Summary for UKPID


    Anne Prince, BSc (Hons) MRPharmS

    National Poisons Information Service (Newcastle Centre)
    Regional Drug & Therapeutics Centre
    Wolfson Building
    Claremont Place
    Newcastle upon Tyne
    NE1 4LP

    This monograph has been produced by staff of a National Poisons
    Information Service Centre in the United Kingdom.  The work was
    commissioned and funded by the UK Departments of Health, and was
    designed as a source of detailed information for use by poisons
    information centres.

    Peer review group: Directors of the UK National Poisons Information


    Tramadol Hydrochloride

    Type of product

         opioid analgesic with agonist activity


         tramadol hydrochloride tablets/capsules 50 mg, injection 100 mg
         and sustained release tablets 100 mg, 150 mg, 200 mg


         The fatal dose is not known. Two children aged 5 weeks and 6
         months presented with coma, miosis and respiratory depression
         after rectal administration of 100 mg but recovered after
         treatment with naloxone.


         Progressive depression of the central nervous system leading to
         deep coma, cyanosis and marked reduction of the respiratory rate
         before respiratory arrest occurs.

         Pin point pupils, nausea and vomiting in less severs cases.

         Hypotension, tachycardia, hallucinations and rhabdomyolosis have
         been reported.


    1. Give naloxone IV(1.2 mg for an adult and 0.01mg/kg body weight for
    children) if coma or respiratory depression are present. Repeat the
    dose if there is no response after 2 minutes.

    2. Observe patient for recurrence of CNS and respiratory depression.
    The plasma half life of naloxone is shorter than that of most opioids
    and repeated doses may be required. Intravenous infusions may be
    necessary where repeated doses have been required.

    3. Establish clear airway, adequate ventilation and oxygenation if
    there is no response to naloxone.

    4. Assisted ventilation with positive end expiratory pressure may be
    necessary if pulmonary oedema is a complication.

    5. Empty the stomach if indicated.(This would not be suggested by the
    Newcastle Poisons Centre)

    6. Other supportive measures as indicated by the patients progress.

    Brand name

         Zydol , Zydol SR ,Tramake


         Tramadol hydrochloride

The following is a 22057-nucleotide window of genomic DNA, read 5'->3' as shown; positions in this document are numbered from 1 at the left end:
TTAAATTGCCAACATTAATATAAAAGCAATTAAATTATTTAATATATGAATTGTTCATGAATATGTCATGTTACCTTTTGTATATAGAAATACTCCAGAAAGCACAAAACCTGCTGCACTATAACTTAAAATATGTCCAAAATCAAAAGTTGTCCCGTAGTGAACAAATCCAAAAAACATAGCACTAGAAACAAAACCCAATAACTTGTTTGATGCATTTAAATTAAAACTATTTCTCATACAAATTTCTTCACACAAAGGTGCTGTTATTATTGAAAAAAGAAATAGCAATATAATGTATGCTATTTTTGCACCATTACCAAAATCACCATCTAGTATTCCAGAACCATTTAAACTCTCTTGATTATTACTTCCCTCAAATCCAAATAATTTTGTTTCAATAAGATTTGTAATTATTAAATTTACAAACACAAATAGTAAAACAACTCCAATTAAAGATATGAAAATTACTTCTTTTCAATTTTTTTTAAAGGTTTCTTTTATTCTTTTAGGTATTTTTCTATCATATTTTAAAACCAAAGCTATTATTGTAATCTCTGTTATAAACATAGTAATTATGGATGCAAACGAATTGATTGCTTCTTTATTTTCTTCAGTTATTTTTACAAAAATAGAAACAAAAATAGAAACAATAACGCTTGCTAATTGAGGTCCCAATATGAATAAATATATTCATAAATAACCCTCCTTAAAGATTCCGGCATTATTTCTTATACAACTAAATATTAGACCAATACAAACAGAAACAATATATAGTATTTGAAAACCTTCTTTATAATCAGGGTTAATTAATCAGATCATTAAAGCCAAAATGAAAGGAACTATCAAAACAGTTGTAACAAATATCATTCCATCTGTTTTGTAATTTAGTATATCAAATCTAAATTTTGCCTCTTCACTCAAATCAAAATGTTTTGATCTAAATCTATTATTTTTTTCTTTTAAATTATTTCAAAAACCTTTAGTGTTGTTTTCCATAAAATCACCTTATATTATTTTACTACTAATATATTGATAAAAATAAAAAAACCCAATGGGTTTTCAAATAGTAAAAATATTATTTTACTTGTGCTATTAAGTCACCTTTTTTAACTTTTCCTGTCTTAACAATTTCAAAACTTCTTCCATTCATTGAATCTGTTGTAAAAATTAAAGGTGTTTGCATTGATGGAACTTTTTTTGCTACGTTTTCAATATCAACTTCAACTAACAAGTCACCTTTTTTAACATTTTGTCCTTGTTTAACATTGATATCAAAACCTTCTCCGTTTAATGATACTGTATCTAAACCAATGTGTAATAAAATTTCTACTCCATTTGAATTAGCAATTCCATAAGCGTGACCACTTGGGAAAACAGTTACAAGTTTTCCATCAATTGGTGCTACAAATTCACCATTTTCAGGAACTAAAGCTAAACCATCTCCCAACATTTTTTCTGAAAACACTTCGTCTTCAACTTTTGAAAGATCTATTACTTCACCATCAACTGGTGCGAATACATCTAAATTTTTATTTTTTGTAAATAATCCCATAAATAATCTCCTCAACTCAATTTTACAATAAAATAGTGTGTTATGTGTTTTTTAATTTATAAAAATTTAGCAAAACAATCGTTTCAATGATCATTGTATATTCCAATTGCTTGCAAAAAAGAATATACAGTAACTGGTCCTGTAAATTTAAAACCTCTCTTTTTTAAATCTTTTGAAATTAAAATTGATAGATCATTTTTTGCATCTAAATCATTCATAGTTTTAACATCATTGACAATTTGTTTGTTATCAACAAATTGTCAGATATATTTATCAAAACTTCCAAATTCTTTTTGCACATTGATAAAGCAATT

Chemical group/family

         Opioid-type analgesic
         BNF 4.7.2

    Reference Number

         CAS 27203-92-5 (tramadol)
         CAS 22204-88-2 (tramadol HCl)
         CAS 36282-47-0 (tramadol HCl)

    Product licence numbers

         08821/0005 (Zydol caps)
         08821/0004 (Zydol amps)


         Searle Pharmaceuticals
         PO Box 53,
         Lane End Rd,
         High Wycombe,
         HP12 4HL
         Tel 01494 521124


         Capsules 50 mg, pack size 100 capsules
         Slow release tablets; 100 mg, 150 mg, 200 mg
         Pack size 60 tablets.
         Injection; 50 mg/ml (2ml amp)
         Pack size 5 ampoules.

    Physio-chemical properties1

    Chemical structure
         (+/-) - trans-2- Dimethyl-nomethyl-1-(3-
         methoxyphenyl)cyclohexanol hydrochloride

    Molecular Weight



         Tramadol is indicated for the management (treatment and
         prevention) of moderate to severe pain

    Therapeutic Dose (Data Sheet)

    Adults and children over 12 years

         Oral -         50 mg to 100 mg followed not more frequently than
                        4 hourly. A total daily dose of more than 400 mg
                        is not generally required.

         IV/IM -        For post operative pain an initial dose of 100 mg
                        is given. During the next 60 minutes 50 mg can be
                        given every 10-20 minutess upto a total dose of
                        250 mg. Maximum 600 mg daily.

    Children under 12 years

         Not recommended.


         Usual dose

    Renal Impairment

         Severe         not recommended
         Moderate       increase the dosage interval to 12 hours

    Hepatic Impairment

         Severe         increase the dosage interval to 12 hours


    Head injury, epilepsy, raised intracranial pressure, patients on other
    respiratory depressant drugs.


    Known sensitivity to tramadol
    Patients taking MAOI's or within two weeks of stopping.


    There are no published data on the outcome of human pregnancy after
    tramadol exposure in the first trimester. Tramadol has been used
    during labour with no significant adverse effects on the